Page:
In light of AMG’s loving jibes at their album art, I have been commissioned to write a review for Uada‘s Devoid of Light after mentioning to him my opinion of it. Having only first heard it in July but with an April release date I had previously consigned it to Things You Might Have Missed (TYMHM) territory but AMG’s contrition dictated this delayed review. Those familiar with our regular features know that only the best of what we missed will receive a TYMHM: know, then, that Devoid of Light is one of the best black metal albums of 2016.
The first thing that struck me about Uada is that although they are categorically black metal, drawing influence from numerous sources, they’re so bright and energetic. There’s a vibrancy here which is missed entirely by so many of their blackened peers. The musicianship is enthusiastic, agile and infectious as neat ideas are incorporated throughout – I’m not supposed to be feel happy when listening to black metal but I invariably am with Devoid of Light.
“Natus Eclipsim” opens with a ripping Dissection riff, preferring groove above atmosphere and falling far closer to melodic black metal than that found in the second wave. This grooviness is maintained going forward, though the mid-paced, darker feel to the lead in the title track strongly evokes Mgła instead. By comparison, “Our Pale Departures” transitions into a furious whirlwind, blast beats and all, which can only be associated with Norway in the early 90s (see: Mayhem, Burzum, Darkthrone). The breakdown in “S. N. M.” makes for a great moment to head-bang and throw horns while the mini reprieve in “Black Autumn, White Spring” is almost epic in its cleaner chords. Though influences are shuffled throughout to avoid stagnation, great riffs are afforded the time to be great riffs: new melodies aren’t deployed for the sake of change and instead arrive at times which feel natural. Thus, the 10-minute closer does not feel like 10 minutes.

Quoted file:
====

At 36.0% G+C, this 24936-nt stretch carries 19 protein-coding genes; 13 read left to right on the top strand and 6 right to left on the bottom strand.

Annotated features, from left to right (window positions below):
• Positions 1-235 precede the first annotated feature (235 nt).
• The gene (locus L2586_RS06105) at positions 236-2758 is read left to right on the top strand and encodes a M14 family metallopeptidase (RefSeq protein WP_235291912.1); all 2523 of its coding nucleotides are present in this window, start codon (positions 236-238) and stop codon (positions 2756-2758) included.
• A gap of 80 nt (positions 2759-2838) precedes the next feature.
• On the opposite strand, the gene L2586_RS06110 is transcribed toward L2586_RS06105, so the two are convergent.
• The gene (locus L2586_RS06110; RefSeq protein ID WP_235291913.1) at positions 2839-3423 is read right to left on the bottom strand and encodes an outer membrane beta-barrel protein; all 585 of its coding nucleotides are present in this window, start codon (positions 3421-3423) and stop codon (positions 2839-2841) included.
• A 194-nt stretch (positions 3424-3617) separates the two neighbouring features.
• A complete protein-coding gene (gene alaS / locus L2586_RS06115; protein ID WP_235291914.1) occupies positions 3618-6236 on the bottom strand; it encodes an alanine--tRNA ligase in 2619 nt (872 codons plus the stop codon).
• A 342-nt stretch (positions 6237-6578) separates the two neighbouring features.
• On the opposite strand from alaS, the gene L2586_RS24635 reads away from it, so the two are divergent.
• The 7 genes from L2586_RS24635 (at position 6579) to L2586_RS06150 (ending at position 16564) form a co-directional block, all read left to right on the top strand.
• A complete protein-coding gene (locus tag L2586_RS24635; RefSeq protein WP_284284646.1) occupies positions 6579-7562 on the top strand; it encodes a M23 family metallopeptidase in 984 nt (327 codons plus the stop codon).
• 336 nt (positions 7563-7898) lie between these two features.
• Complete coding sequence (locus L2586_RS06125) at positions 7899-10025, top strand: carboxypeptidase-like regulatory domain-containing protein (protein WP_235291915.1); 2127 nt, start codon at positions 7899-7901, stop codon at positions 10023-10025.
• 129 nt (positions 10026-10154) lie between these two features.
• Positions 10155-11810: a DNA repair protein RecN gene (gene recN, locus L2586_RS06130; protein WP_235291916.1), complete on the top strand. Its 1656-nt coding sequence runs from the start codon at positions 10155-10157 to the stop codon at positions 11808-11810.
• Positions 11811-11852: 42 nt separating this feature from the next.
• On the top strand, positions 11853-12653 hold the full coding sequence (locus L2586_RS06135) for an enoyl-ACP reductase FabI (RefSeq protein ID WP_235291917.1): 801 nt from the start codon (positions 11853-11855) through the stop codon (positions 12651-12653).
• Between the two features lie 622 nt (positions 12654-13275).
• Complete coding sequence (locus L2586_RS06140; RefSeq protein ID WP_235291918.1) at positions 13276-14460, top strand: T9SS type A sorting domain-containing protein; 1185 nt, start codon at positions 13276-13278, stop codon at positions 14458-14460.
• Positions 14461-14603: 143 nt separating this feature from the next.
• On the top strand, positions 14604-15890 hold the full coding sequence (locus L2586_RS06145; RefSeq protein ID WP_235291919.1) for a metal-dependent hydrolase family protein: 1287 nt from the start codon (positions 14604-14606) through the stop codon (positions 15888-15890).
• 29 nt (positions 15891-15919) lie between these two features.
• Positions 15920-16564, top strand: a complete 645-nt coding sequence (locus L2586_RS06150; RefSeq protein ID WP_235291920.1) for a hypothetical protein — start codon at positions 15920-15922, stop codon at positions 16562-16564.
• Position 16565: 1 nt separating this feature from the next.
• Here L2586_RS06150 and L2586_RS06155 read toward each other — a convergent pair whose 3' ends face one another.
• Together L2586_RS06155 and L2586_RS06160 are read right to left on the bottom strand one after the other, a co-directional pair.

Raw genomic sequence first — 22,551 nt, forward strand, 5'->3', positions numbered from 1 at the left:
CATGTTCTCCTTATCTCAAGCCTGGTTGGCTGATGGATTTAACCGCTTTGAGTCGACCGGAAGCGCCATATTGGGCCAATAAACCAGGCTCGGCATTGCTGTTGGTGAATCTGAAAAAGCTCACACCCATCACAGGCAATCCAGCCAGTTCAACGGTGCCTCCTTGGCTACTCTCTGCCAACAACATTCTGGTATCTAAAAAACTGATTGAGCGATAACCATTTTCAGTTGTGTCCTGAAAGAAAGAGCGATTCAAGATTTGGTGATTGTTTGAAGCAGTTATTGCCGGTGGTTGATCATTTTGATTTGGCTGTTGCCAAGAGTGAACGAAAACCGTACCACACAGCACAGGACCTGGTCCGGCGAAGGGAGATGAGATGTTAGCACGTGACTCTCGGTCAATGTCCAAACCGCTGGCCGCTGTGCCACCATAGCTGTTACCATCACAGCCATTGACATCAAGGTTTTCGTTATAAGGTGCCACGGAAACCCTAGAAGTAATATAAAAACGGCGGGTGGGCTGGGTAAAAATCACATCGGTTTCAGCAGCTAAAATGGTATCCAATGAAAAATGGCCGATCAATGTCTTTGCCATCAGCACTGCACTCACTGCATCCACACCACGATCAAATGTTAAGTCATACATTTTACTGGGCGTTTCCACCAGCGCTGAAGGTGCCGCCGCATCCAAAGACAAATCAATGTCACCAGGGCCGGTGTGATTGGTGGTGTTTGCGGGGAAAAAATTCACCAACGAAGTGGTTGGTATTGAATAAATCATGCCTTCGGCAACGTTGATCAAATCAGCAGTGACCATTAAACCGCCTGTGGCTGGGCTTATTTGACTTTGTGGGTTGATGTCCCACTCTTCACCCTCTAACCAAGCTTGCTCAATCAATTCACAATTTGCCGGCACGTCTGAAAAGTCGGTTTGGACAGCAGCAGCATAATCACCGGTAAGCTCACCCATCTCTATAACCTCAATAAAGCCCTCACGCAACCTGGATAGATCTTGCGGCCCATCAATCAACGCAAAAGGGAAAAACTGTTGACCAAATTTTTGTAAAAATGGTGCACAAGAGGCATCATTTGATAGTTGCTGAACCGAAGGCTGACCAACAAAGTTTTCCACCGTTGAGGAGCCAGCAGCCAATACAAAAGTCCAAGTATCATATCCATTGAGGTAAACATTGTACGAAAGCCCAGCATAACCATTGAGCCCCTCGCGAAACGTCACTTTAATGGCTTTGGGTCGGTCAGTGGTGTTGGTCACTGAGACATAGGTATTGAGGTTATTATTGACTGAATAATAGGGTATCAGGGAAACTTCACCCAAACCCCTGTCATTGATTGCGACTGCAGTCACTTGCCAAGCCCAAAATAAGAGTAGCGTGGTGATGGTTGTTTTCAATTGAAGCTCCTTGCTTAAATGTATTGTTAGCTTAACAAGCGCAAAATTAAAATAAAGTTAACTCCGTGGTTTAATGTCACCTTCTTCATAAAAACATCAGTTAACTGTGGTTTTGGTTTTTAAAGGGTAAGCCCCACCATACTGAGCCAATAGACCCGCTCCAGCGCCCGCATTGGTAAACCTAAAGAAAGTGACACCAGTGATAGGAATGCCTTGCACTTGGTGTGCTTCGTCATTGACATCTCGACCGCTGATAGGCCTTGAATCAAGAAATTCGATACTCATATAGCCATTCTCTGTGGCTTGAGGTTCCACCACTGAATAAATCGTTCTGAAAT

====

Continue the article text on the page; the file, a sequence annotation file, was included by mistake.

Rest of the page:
It’s also a boon that Devoid of Light is shockingly brief. In this day and age of cheap music production which often results in Johnny No-Name’s self-released debut double album, Uada chose to write a short and impactful collection of 5 tracks. As soon as the last is over the beginning recalls. It’s addicting in a way that’s uncommon for black metal and there’s nary a scrap of filler occupying the 34 minutes. The best tracks encircle the rest which makes for an incredibly compelling listen as, given the short length, you’re never far from the best material. “Black Autumn, White Spring” concludes the album as the longest and most expansive track, culminating with a frenzied solo. I’m not a fan of fade-to-black type endings so this injection of something new and exciting fits perfectly.
I really don’t have any criticisms musically. Even the production is good, save the industry standard dynamics. Devoid of Light sounds warm and old-school without actually languishing with low production values. Separate instruments and lines are clearly distinguished and there’s reasonably strong bass in a genre which often disregards this component. Alex over at Metal-Fi bemoaned the drums’ quietness in the mix but to me it evokes Scandy black metal very convincingly.
Devoid of Light isn’t original. It doesn’t push any boundaries and it scarcely even seems American given its plundering of European black metal. But it still feels fresh and singular. Uada are black metal re-energized and they’re so much fun to hear. Never have loving jibes been more loving.